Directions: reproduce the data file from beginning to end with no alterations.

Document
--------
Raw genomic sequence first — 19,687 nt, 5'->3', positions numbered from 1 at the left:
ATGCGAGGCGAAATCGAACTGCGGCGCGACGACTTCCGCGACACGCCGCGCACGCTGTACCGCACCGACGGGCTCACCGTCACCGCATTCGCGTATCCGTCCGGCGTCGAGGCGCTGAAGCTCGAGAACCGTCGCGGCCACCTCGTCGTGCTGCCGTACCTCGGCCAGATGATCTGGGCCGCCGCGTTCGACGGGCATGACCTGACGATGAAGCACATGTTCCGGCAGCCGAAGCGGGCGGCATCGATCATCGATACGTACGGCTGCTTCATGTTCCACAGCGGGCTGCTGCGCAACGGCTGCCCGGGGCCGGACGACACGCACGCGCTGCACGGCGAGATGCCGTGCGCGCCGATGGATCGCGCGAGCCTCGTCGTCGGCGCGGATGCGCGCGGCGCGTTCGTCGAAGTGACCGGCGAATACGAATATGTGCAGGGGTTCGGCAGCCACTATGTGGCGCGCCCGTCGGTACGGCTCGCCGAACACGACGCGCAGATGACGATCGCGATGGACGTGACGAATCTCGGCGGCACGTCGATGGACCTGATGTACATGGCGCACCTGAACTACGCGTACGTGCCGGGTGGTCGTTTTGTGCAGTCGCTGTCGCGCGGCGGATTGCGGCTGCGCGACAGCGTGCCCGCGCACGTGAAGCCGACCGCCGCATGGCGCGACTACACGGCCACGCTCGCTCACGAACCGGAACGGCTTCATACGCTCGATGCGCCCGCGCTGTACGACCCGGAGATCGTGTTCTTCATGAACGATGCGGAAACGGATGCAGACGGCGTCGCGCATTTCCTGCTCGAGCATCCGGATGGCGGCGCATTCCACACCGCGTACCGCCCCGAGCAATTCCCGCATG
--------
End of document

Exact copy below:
Raw genomic sequence first — 19,687 nt, 5'->3', positions numbered from 1 at the left:
ATGCGAGGCGAAATCGAACTGCGGCGCGACGACTTCCGCGACACGCCGCGCACGCTGTACCGCACCGACGGGCTCACCGTCACCGCATTCGCGTATCCGTCCGGCGTCGAGGCGCTGAAGCTCGAGAACCGTCGCGGCCACCTCGTCGTGCTGCCGTACCTCGGCCAGATGATCTGGGCCGCCGCGTTCGACGGGCATGACCTGACGATGAAGCACATGTTCCGGCAGCCGAAGCGGGCGGCATCGATCATCGATACGTACGGCTGCTTCATGTTCCACAGCGGGCTGCTGCGCAACGGCTGCCCGGGGCCGGACGACACGCACGCGCTGCACGGCGAGATGCCGTGCGCGCCGATGGATCGCGCGAGCCTCGTCGTCGGCGCGGATGCGCGCGGCGCGTTCGTCGAAGTGACCGGCGAATACGAATATGTGCAGGGGTTCGGCAGCCACTATGTGGCGCGCCCGTCGGTACGGCTCGCCGAACACGACGCGCAGATGACGATCGCGATGGACGTGACGAATCTCGGCGGCACGTCGATGGACCTGATGTACATGGCGCACCTGAACTACGCGTACGTGCCGGGTGGTCGTTTTGTGCAGTCGCTGTCGCGCGGCGGATTGCGGCTGCGCGACAGCGTGCCCGCGCACGTGAAGCCGACCGCCGCATGGCGCGACTACACGGCCACGCTCGCTCACGAACCGGAACGGCTTCATACGCTCGATGCGCCCGCGCTGTACGACCCGGAGATCGTGTTCTTCATGAACGATGCGGAAACGGATGCAGACGGCGTCGCGCATTTCCTGCTCGAGCATCCGGATGGCGGCGCATTCCACACCGCGTACCGCCCCGAGCAATTCCCGCATG